And then, when push came to shove and I had to choose between players, I usually favored the goalies. Sorry, skaters.
Starting off, I let myself just make an unlimited list of players I thought were the best and then decided to cut it down to 25. In retrospect, this was an awful way to start because I wanted to keep them all and genuinely felt bad for crossing off their names. That original list definitely contained more defenders and goalies because as much as I try to be unbiased about what positions I favor, much like Syd, I’m always going to choose defense.
I tried to mostly consider this past season when it came down to comparing one-on-one for who gets a spot. It’s not to say players that may have had stellar seasons prior still aren’t just as deserving, but when you can look at most recent play and see who is trending up vs. just having one incredible season, I think it makes it a little bit more significant. I tried to consider the difficulty of leagues all these players mainly played in, but admittedly that still had some North American bias on my part just because I’m more familiar with those leagues.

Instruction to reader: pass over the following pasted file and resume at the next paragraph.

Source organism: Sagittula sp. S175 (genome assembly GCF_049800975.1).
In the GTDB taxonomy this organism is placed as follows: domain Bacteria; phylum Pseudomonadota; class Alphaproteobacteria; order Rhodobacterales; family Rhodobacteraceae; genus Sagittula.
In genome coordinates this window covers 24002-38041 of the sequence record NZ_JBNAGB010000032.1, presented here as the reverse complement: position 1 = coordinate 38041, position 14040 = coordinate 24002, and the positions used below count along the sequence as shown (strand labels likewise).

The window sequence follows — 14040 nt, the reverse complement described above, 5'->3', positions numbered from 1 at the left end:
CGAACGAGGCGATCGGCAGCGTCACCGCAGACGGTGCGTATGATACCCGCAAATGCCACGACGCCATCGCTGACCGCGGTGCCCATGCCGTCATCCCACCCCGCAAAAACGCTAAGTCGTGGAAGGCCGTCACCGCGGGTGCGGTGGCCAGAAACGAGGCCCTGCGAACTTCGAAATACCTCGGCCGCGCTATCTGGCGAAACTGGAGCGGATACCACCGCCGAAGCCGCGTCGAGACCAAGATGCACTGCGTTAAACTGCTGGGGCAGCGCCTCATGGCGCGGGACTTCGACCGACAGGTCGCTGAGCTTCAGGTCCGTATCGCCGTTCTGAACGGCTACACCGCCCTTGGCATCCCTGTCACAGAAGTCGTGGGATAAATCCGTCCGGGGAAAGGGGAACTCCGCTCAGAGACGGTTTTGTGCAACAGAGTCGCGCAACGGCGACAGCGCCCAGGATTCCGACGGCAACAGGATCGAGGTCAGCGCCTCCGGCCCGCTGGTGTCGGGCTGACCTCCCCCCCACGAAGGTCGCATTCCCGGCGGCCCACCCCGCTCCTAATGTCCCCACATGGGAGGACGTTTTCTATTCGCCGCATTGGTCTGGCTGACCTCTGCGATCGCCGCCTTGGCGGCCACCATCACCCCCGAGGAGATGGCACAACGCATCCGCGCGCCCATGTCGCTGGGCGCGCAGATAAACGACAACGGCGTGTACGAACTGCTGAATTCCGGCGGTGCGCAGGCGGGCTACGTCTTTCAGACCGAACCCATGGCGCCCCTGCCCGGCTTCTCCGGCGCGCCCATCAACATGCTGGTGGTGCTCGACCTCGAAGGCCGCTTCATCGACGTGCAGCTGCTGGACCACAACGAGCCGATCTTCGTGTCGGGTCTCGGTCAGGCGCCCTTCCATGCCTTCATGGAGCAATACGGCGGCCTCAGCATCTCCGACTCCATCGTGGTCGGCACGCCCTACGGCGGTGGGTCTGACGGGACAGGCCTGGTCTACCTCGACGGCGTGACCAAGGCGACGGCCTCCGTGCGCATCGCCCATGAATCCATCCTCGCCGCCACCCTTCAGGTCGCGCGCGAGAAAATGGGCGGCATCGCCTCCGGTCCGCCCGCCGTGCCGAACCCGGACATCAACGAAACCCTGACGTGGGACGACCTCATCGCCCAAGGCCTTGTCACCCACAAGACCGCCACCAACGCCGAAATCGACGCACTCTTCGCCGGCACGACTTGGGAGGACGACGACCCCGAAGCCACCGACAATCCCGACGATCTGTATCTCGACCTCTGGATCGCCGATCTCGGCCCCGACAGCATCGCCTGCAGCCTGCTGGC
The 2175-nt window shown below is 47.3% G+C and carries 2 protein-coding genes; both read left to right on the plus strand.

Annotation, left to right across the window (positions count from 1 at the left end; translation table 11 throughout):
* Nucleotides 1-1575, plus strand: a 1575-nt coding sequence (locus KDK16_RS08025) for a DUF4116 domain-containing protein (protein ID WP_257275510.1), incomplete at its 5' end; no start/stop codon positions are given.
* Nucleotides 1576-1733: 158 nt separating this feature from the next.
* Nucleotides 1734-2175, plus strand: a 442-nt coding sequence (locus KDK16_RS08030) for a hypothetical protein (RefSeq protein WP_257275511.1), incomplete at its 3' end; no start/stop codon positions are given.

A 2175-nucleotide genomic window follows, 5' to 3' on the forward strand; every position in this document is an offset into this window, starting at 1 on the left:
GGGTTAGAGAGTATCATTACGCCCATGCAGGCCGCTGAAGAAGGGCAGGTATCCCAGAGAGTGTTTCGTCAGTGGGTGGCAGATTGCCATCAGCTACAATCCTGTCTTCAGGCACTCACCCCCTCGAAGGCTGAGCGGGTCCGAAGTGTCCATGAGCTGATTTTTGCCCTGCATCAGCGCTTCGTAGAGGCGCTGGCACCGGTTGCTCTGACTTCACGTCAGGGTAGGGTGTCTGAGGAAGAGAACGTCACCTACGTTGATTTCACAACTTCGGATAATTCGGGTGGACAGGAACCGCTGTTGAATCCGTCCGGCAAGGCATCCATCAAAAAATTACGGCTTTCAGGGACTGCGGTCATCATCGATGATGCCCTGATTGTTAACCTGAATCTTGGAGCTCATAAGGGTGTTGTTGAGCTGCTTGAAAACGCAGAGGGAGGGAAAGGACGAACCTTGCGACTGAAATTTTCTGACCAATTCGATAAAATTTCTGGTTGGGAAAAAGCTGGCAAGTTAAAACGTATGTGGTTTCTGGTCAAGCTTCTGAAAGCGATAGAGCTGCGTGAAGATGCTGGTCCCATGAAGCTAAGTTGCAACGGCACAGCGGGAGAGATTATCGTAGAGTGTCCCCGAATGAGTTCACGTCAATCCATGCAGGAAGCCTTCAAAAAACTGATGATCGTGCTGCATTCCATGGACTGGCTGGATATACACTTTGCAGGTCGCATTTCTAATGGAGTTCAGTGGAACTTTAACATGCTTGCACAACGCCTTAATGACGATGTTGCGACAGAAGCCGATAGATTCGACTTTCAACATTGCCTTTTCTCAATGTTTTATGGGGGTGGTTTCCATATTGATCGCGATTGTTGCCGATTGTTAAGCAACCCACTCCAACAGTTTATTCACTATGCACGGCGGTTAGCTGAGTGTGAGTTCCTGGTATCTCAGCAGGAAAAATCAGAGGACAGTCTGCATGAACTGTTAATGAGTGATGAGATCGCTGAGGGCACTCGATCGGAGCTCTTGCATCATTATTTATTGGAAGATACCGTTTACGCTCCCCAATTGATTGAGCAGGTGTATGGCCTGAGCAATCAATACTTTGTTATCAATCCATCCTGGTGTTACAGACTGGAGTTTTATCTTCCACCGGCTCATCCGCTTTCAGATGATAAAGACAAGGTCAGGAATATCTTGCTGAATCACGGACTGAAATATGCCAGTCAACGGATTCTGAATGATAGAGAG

I based a lot of my choices for T25U25 on a sort of gut ranking based on seeing the players play. I definitely did look at statistics too but since they don’t all compete against each other and we can’t be sure how equivalent different leagues are, it was more intuitive for me. I would pick a skill and think, who is the player under 25 that I think is most impressive with regards to that skill? And I’d end up with five or so players to add to my list. Then players with more “complete” skill sets were ranked higher.